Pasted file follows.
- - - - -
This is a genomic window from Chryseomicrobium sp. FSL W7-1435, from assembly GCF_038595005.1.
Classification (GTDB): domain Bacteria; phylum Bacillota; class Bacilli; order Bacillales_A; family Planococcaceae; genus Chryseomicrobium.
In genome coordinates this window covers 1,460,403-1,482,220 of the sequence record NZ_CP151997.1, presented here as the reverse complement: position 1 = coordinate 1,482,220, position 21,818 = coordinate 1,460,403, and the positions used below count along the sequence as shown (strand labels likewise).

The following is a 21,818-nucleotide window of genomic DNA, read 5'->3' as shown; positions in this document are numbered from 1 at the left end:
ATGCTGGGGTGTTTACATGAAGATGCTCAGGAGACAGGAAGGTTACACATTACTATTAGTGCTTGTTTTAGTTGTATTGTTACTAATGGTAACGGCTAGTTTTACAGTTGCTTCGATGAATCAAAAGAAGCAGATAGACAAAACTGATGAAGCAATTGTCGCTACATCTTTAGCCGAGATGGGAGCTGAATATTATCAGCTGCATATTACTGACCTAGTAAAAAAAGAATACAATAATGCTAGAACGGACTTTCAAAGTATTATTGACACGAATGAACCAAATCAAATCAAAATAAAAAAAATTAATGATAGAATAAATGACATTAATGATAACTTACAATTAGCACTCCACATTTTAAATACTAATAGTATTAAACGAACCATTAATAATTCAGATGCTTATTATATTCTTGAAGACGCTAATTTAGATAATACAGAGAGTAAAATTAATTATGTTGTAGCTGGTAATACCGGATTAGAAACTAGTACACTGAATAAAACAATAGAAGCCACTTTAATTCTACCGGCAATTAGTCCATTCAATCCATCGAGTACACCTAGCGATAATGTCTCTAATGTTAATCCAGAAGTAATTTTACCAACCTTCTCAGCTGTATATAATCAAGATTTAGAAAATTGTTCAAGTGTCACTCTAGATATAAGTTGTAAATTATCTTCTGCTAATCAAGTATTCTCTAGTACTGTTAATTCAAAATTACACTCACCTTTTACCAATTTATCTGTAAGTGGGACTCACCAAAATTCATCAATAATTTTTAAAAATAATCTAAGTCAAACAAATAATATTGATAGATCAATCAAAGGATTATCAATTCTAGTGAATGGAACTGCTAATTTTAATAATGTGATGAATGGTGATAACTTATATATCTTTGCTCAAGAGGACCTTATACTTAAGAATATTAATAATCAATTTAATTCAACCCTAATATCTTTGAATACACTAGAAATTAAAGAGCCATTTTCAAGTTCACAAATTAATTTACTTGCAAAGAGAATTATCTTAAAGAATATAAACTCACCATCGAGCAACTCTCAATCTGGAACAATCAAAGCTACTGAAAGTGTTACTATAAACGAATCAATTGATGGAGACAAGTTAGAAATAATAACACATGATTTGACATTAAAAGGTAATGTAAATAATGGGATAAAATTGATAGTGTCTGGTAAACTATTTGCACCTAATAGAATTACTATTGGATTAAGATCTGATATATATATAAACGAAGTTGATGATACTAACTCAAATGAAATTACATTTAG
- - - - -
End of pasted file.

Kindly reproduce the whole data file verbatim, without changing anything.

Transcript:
This is a genomic window from Chryseomicrobium sp. FSL W7-1435, from assembly GCF_038595005.1.
Classification (GTDB): domain Bacteria; phylum Bacillota; class Bacilli; order Bacillales_A; family Planococcaceae; genus Chryseomicrobium.
In genome coordinates this window covers 1,460,403-1,482,220 of the sequence record NZ_CP151997.1, presented here as the reverse complement: position 1 = coordinate 1,482,220, position 21,818 = coordinate 1,460,403, and the positions used below count along the sequence as shown (strand labels likewise).

The following is a 21,818-nucleotide window of genomic DNA, read 5'->3' as shown; positions in this document are numbered from 1 at the left end:
ATGCTGGGGTGTTTACATGAAGATGCTCAGGAGACAGGAAGGTTACACATTACTATTAGTGCTTGTTTTAGTTGTATTGTTACTAATGGTAACGGCTAGTTTTACAGTTGCTTCGATGAATCAAAAGAAGCAGATAGACAAAACTGATGAAGCAATTGTCGCTACATCTTTAGCCGAGATGGGAGCTGAATATTATCAGCTGCATATTACTGACCTAGTAAAAAAAGAATACAATAATGCTAGAACGGACTTTCAAAGTATTATTGACACGAATGAACCAAATCAAATCAAAATAAAAAAAATTAATGATAGAATAAATGACATTAATGATAACTTACAATTAGCACTCCACATTTTAAATACTAATAGTATTAAACGAACCATTAATAATTCAGATGCTTATTATATTCTTGAAGACGCTAATTTAGATAATACAGAGAGTAAAATTAATTATGTTGTAGCTGGTAATACCGGATTAGAAACTAGTACACTGAATAAAACAATAGAAGCCACTTTAATTCTACCGGCAATTAGTCCATTCAATCCATCGAGTACACCTAGCGATAATGTCTCTAATGTTAATCCAGAAGTAATTTTACCAACCTTCTCAGCTGTATATAATCAAGATTTAGAAAATTGTTCAAGTGTCACTCTAGATATAAGTTGTAAATTATCTTCTGCTAATCAAGTATTCTCTAGTACTGTTAATTCAAAATTACACTCACCTTTTACCAATTTATCTGTAAGTGGGACTCACCAAAATTCATCAATAATTTTTAAAAATAATCTAAGTCAAACAAATAATATTGATAGATCAATCAAAGGATTATCAATTCTAGTGAATGGAACTGCTAATTTTAATAATGTGATGAATGGTGATAACTTATATATCTTTGCTCAAGAGGACCTTATACTTAAGAATATTAATAATCAATTTAATTCAACCCTAATATCTTTGAATACACTAGAAATTAAAGAGCCATTTTCAAGTTCACAAATTAATTTACTTGCAAAGAGAATTATCTTAAAGAATATAAACTCACCATCGAGCAACTCTCAATCTGGAACAATCAAAGCTACTGAAAGTGTTACTATAAACGAATCAATTGATGGAGACAAGTTAGAAATAATAACACATGATTTGACATTAAAAGGTAATGTAAATAATGGGATAAAATTGATAGTGTCTGGTAAACTATTTGCACCTAATAGAATTACTATTGGATTAAGATCTGATATATATATAAACGAAGTTGATGATACTAACTCAAATGAAATTACATTTAG